The Increasing Importance of Religious Education for Journalists

By Stephen D. Perry, Ph.D., Associate Dean, Regent University
At my former university, the student wellness offices emphasized seven areas of health. I probably cannot rattle off all seven. Certainly there were the main areas of physical, social, psychological, and nutrition. But one of the other seven listed was “spiritual.” Yes, my state sponsored university’s student wellness office acknowledged that students needed spiritual wellness.

In what ways does our media deal with issues of spiritual wellness? There are programs that deal with such questions such as the current Madame Secretary. In that show, the Secretary of State is married to a professor of religion who often wrestles on the edge of the battle between a religious ethic and serving his country in various capacities. But the way he wrestles with the questions of faith are not purely ideological nor are they portrayed as naive. They are immersed in theological and philosophical depth and nuance and require inward soul searching for the best option between choices that many would see as bad and awful.

Other programs have had their faith moments. House had them. The Simpsons had them. Reality shows like Survivor or The Surreal Life had them. While less central to the storyline in these cases, religion still made its mark.

Another of today’s reality shows is playing out on our 24-hour cable news channels that are covering jihadi bent religious zealots. But the news channels cannot even agree how to discuss the religious motivation of the zealots. One channel regularly uses terms like “radical Muslims” and describes some of their attacks for their religious motivations against Christians, Jews, and even peaceful Muslims. Other channels parrot back the language chosen by the US State Department that largely avoids recognizing that the motivations behind the actions of ISIS are heavily religious.

So what is the result of how the networks handle religion? I believe that without the depth of compassion and nuance exhibited in shows like Madame Secretary, the news coverage is likely causing increasing apathy and skepticism toward religion in viewers.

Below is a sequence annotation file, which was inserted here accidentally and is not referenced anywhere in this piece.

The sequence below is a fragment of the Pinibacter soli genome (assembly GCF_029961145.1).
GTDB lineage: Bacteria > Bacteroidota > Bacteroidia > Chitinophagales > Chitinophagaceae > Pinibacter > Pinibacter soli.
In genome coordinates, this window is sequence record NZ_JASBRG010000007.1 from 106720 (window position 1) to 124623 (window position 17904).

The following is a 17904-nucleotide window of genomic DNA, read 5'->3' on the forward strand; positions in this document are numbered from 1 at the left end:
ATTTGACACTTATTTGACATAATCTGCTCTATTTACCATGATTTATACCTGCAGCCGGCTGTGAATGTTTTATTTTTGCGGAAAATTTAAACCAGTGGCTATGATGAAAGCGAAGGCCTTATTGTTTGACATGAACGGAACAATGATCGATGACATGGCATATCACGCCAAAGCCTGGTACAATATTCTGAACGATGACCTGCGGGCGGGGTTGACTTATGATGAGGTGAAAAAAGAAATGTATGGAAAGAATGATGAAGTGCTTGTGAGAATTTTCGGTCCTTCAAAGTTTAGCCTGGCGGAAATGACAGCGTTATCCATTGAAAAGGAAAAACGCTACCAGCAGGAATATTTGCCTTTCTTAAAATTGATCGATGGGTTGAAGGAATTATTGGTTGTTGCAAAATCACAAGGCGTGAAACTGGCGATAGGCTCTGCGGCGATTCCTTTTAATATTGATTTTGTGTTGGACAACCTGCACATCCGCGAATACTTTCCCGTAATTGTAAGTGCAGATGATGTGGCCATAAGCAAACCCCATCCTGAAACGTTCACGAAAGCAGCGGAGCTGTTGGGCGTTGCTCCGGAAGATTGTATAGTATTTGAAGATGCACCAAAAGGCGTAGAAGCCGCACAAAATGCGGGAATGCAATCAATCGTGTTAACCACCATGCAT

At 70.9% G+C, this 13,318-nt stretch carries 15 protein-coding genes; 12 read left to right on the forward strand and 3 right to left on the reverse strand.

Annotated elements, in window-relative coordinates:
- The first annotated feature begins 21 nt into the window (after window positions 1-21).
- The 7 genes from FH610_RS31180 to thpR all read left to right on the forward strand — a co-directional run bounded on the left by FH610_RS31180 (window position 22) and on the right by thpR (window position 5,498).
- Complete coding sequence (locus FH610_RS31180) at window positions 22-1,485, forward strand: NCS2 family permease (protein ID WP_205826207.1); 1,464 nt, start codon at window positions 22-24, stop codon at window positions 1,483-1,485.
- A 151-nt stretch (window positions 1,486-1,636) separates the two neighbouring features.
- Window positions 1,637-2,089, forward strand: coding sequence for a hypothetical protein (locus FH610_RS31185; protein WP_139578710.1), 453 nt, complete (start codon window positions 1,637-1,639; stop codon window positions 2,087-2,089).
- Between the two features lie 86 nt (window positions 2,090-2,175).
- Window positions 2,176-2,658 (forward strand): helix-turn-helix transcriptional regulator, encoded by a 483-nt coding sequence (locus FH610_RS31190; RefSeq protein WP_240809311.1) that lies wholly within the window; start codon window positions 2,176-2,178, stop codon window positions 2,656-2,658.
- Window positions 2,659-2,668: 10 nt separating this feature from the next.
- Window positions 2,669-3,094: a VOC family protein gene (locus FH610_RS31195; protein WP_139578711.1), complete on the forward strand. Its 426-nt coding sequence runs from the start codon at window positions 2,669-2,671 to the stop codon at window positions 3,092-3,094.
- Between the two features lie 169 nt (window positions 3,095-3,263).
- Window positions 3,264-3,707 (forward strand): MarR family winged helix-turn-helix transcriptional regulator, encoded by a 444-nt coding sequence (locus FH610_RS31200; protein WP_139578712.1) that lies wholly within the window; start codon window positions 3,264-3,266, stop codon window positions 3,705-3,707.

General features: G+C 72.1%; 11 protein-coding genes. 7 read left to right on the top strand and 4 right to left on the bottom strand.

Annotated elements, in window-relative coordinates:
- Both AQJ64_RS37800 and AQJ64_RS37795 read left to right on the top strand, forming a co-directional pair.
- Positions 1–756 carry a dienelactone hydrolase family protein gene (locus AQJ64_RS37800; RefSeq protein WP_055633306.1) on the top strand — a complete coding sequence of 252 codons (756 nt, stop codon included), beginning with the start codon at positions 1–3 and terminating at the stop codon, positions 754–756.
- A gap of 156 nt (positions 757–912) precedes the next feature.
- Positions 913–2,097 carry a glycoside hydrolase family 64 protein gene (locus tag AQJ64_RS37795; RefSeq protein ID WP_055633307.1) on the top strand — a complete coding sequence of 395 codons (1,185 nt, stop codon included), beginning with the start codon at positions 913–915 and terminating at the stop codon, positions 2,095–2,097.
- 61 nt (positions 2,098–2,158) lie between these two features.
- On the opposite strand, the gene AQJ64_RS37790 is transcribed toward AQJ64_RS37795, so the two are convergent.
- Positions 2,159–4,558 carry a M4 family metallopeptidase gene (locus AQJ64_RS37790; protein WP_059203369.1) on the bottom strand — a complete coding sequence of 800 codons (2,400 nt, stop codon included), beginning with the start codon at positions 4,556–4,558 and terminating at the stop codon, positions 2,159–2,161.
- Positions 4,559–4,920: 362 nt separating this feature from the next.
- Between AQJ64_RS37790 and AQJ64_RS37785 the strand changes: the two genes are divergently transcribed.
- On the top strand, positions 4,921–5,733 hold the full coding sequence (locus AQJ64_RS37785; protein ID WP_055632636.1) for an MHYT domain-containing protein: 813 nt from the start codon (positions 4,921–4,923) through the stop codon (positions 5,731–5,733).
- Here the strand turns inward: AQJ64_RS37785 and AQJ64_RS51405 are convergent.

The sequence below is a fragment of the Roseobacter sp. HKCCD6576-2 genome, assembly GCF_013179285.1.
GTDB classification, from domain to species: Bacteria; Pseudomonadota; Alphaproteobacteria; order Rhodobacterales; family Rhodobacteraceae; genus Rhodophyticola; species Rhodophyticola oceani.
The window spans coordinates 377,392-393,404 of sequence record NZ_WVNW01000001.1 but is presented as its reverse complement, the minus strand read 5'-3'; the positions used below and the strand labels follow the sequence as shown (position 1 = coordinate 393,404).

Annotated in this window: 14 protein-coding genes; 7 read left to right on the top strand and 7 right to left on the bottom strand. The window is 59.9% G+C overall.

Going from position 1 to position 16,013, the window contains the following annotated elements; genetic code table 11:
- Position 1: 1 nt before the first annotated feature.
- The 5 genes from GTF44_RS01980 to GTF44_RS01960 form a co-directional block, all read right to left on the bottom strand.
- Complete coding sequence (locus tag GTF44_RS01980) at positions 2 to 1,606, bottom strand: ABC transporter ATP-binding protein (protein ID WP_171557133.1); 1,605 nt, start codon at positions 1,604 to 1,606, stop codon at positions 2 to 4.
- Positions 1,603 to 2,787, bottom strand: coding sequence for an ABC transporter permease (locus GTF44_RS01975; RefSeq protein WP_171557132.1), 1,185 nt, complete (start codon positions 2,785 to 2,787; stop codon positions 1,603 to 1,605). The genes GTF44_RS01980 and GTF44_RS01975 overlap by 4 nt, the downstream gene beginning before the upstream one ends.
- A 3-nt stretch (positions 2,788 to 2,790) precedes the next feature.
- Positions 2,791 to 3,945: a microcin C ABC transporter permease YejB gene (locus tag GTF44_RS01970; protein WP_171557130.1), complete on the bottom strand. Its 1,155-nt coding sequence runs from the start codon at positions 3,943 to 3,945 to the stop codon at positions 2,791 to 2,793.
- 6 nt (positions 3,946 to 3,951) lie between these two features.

This is a subject that needs study. How does the media’s lack of clarity and depth on the religious issue simply turn people off toward one of the areas of wellness that everyone needs. Would the media be acting responsibly if it were to increase people’s apathetic response toward exercise or toward vegetables? No! Thus, the First Lady goes around championing healthy eating practices, and the media covers it.

It is time for scholars and media practitioners to stand up and call for religiously astute journalists, both intellectually and experientially, to take major roles in the coverage of the activities of ISIS. Thus, we must train journalists in religion. It should be a strongly encouraged minor or second major. Further, just like we expect diversity in order to properly represent the experiences of different people groups, we need to have religious diversity in the newsroom with journalists reflecting experientially multiple religious perspectives.

Never has there been a time where excellence in reporting on religion was more crucial than in this day. And if I have any ability to look to the future, the need is likely to continue escalating as populations and national boarders continue to change in religiously oriented ways. The RMIG is properly positioned to be at the center of this effort. I encourage you to champion the religious education component for journalists at your universities, and would love to see research and theory advanced on the effects of religious coverage.

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